That’s because Green isn’t really interested in the actors’ performances (although she does include some test footage). She cares more about their opinions on the case, their recollections of the media fracas that ensued at the time, and their theories on who might have killed JonBenét and why. Beyond that, she’s also curious about the actors themselves, and why they might relate to the parts they’re looking to play (particularly the Ramsey parents, whom some suspected of killing their daughter).
Green herself isn’t an actual character in Casting JonBenét. So there’s no explanation for her film’s strange premise, no voice heard from offscreen asking questions of the interviewees, no attempt by her to recap the details of the murder case itself. That’s left entirely to the actors, all of whom have something to say, and the audience, who can piece together the rest of the context pretty easily. This confessional device draws some fascinating digressions from its subjects, while filtering their words through the prism of a national tragedy every American of a certain age likely remembers.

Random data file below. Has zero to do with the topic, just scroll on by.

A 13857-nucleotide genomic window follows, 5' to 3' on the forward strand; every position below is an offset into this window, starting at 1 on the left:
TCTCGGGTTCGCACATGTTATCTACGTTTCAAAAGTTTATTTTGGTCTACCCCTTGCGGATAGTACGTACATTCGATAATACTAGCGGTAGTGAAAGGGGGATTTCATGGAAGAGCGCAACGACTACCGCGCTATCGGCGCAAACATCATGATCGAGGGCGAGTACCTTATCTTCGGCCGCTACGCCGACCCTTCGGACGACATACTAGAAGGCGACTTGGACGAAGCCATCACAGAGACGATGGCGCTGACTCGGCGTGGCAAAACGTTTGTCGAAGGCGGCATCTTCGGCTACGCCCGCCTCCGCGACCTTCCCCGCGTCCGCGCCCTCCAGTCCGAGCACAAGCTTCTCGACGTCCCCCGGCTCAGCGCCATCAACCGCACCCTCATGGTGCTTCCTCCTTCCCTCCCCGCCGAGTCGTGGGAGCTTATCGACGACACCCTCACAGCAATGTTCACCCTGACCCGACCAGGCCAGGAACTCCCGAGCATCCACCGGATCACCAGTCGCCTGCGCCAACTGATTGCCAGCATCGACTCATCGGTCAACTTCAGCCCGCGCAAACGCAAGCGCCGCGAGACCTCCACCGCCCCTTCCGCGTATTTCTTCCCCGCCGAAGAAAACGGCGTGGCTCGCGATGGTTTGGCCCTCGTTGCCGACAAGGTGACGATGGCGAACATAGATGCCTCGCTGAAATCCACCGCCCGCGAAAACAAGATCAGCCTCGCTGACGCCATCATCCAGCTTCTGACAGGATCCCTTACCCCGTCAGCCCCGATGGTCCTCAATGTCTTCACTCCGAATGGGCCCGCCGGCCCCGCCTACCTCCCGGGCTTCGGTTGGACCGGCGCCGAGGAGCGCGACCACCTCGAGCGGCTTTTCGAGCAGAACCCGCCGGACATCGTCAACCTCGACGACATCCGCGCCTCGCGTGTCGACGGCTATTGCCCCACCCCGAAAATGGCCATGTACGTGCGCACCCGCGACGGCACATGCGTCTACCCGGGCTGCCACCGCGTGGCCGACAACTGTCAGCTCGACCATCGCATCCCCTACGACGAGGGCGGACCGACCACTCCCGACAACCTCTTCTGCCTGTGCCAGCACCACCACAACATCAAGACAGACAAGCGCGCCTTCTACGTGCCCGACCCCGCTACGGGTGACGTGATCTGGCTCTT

Casting JonBenét takes sad stock of a country, perhaps without meaning to. Its central idea is unavoidably disturbing: that the best way to get these ordinary people to reflect on their lives is by getting them to relate to one of the most infamous murders of recent decades. But, of course, that’s something people do all the time—we’re often pulled into macabre true-crime stories, perhaps because they offer a glimpse into a world we don’t understand, or because we recognize something from our past, or ourselves, in them.
Some of the actors auditioning to play Patsy Ramsey paint her as guilty of murder, or recall being disturbed by her perceived lack of emotion at the time. The women, almost all of them clad in a red outfit Patsy was identified with, speculate on her motivations—anger at JonBenét’s bedwetting, jealousy over her daughter’s success as a beauty-pageant star—while pondering when they get angriest at their own children. One boils with rage at the idea that Patsy felt murderous anxiety simply because she had turned 40; Green then slyly cuts to another actress advancing that theory with the utmost seriousness.
The film’s point is clear: When it comes to crimes of the century, any bystander can turn into a speculative monster. There’s something almost endearing about everyone’s keen awareness of the details of the case, as though they’re obsessives of a science-fiction series. But the death of JonBenét is, of course, jarringly real. Green sometimes hits the laugh lines too hard, but in general does well to maintain the rhythm between the silly and the serious, especially as the actors think about their own lives, and summon stories of abuse, depression, and family strife, in an effort to connect with the characters they might want to play.